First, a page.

It’s always intimidating and at the same time exciting to try something new and unknown, taking on a personal challenge that we’ve never attempted before. We don’t normally venture from the norm due to the fear and potential consequence of failure. With photography, it’s somewhat easier to take on a challenge and overcome the fear if we shoot for ourselves rather than being under pressure to deliver to a client. The consequences of not meeting expectations or of failure are limited.
Moving to film photography was like that for me, a promising challenge with enormous opportunity for personal growth with few long term consequences if at first I failed. I was and continue to be very comfortable with digital. Not necessarily great as a photographer but I understand the fundamentals of creating technically correct images with my digital camera. Digital also made it clear that while I can expose correctly, my images lacked something less definable. If you’ll allow, they were missing a uniqueness, character and soul that I seek. I didn’t feel my images truly reflected my emotions and what I want to communicate.
I need to make clear that I still shoot with a Fujifilm X100s, a digital camera I really love using. This camera is rather unique for me in that it gives me the control to create images I’ve never been able to make using any other digital camera. I am completely in tune with my X100s. These days however, I primarily shoot using film, both 35mm and 120 medium format.
I also understand that film won’t provide all that I’m looking for just through use of the medium itself. However, I thought film might work better for me and give me the new freedom to convey what I felt was lacking. I was searching for something more while knowing what was possible from my experience with slides in the good old days. At least, knowing what was possible by looking back at my slides from the past, the ones that actually worked.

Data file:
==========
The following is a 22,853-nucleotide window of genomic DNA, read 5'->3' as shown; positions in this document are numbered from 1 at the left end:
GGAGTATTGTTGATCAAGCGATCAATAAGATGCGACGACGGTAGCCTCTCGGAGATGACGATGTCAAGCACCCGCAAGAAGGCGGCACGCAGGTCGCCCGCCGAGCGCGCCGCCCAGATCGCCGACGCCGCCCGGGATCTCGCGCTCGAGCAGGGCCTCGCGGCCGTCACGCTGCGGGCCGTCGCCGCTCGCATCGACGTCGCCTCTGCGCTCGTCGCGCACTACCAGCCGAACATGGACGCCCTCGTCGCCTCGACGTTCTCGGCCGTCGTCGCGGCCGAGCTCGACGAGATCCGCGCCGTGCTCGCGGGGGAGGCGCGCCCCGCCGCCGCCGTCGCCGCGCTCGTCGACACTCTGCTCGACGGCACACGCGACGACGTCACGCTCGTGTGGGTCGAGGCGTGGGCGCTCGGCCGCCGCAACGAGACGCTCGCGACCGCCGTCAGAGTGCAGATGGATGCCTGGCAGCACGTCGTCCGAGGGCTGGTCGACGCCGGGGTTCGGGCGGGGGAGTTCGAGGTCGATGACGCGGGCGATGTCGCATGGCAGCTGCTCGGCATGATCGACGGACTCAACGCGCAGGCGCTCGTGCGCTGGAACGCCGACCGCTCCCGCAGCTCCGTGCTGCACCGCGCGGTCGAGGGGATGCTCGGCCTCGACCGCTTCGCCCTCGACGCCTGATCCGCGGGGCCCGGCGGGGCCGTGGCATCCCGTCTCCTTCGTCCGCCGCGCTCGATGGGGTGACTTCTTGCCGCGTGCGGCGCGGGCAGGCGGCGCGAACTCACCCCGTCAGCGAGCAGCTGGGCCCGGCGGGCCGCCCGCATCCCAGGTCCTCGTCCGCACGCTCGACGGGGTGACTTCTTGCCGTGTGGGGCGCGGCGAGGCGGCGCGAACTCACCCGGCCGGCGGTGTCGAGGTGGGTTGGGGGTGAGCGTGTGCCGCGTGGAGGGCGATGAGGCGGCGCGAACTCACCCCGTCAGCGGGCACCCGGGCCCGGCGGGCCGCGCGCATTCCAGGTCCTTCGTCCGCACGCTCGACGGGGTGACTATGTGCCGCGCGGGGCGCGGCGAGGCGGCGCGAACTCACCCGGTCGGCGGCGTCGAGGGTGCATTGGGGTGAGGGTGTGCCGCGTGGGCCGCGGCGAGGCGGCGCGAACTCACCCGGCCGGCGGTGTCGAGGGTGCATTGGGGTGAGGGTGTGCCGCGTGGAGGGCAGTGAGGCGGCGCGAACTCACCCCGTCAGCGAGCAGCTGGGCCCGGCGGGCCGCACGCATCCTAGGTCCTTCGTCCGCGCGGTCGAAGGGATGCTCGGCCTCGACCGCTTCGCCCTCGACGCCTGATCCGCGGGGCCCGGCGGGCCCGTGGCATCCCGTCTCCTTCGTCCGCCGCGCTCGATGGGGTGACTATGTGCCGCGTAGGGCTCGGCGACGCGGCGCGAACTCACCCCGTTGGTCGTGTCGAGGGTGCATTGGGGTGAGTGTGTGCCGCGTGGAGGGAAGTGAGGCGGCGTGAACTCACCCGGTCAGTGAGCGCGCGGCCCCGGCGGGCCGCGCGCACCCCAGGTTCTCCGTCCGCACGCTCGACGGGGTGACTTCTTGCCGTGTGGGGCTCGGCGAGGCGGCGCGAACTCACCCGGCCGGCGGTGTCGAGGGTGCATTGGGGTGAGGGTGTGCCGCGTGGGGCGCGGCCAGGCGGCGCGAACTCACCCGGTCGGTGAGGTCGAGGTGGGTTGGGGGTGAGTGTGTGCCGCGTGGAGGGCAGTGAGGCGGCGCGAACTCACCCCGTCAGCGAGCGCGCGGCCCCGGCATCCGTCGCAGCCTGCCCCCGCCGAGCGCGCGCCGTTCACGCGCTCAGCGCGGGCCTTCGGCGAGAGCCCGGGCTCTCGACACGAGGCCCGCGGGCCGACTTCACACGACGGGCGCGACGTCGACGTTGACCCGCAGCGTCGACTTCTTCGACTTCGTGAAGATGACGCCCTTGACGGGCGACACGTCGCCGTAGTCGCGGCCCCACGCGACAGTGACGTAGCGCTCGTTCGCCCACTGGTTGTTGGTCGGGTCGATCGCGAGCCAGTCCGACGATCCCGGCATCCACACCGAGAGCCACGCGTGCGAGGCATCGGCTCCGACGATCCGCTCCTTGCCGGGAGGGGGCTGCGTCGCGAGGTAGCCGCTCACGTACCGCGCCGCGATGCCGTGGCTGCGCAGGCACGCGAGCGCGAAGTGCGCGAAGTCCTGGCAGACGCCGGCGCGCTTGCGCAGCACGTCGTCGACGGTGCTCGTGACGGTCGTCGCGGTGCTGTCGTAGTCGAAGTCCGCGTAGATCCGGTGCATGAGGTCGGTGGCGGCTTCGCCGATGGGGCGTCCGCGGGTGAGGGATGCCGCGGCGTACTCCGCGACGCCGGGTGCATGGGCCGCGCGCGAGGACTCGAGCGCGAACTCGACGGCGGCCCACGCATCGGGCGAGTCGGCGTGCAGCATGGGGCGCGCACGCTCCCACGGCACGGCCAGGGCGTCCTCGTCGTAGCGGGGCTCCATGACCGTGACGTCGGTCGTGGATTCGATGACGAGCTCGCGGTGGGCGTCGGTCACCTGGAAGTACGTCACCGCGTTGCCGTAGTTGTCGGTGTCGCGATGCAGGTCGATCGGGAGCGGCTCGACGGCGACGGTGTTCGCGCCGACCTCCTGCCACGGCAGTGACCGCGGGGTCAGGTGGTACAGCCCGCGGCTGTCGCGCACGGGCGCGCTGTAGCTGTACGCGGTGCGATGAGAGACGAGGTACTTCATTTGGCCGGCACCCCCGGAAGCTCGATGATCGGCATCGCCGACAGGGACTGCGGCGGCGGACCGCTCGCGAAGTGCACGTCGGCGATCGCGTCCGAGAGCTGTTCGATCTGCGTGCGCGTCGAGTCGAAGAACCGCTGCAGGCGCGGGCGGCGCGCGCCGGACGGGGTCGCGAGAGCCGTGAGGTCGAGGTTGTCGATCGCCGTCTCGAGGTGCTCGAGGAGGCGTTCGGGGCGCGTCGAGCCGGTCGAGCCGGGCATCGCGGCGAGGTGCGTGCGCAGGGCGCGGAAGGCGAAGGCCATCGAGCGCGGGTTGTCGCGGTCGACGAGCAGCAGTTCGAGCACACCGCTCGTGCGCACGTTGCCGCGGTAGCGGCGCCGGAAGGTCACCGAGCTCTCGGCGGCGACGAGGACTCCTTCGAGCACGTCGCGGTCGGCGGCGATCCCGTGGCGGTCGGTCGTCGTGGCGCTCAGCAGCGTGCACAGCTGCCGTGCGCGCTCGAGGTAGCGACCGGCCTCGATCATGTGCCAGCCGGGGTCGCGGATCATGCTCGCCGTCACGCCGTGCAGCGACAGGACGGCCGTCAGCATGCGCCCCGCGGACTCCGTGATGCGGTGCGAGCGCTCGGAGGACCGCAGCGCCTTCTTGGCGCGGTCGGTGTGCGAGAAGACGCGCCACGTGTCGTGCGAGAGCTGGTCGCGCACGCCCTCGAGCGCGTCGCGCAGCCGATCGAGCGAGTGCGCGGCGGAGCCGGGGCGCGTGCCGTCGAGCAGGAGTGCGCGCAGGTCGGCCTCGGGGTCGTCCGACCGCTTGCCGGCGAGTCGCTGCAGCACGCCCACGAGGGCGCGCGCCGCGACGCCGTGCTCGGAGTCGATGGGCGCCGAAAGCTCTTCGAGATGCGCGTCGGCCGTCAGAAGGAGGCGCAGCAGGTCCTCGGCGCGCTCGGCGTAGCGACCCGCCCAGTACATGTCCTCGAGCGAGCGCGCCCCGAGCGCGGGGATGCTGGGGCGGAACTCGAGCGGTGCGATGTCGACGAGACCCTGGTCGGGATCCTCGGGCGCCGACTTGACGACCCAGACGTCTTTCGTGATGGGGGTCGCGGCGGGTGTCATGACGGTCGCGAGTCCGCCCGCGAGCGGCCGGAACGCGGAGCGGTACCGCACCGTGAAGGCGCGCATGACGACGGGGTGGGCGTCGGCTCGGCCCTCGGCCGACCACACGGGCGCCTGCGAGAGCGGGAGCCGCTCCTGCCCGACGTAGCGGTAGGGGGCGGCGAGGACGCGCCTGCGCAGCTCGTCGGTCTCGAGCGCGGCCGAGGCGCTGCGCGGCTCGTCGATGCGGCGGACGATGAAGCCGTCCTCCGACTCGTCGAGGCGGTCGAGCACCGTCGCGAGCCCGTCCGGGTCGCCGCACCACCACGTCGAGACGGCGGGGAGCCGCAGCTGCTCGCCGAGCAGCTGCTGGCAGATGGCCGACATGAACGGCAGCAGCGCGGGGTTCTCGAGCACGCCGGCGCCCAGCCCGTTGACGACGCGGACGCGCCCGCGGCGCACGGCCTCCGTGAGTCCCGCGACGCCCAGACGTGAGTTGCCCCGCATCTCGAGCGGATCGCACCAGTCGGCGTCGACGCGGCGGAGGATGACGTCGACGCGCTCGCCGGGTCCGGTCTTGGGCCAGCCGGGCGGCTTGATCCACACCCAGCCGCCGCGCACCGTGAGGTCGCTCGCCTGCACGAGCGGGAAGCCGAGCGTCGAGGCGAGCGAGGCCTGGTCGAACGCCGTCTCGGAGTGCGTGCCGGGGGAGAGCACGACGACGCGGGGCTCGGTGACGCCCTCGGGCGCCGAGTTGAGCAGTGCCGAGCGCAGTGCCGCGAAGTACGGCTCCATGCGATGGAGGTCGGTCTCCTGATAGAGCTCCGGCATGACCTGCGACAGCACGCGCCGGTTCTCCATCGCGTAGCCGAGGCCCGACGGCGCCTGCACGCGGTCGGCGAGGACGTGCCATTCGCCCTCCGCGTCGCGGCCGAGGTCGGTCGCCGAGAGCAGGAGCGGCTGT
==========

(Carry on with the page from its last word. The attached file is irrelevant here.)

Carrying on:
Using film creates a new tension as I photograph. For some reason, I’m no longer content to just shoot just everything and anything. With my film camera I tend to look at potential subjects in a much deeper, more emotional way. Sometimes I realize the hesitation and taking time to think more about my subject isn’t always a better thing. I could miss some moments that pass quickly. As with any photographer, there are always shots I regret not taking. The hesitation to fully consider the merit of a shutter press might be relatively short but most of the time, not always, the forethought results in images that have deeper meaning and more of the story and soul I’m looking for in my photographs. By allowing myself the freedom to miss (and regret) some decisive moments I get what I think are more thoughtful moments when I shoot film. In my experience, the thoughtful moments are more meaningful than the happy accidents. It’s a strange phenomena that I can’t explain and it may not be entirely attributable to the medium but it seems to be more the case when I’m shooting film.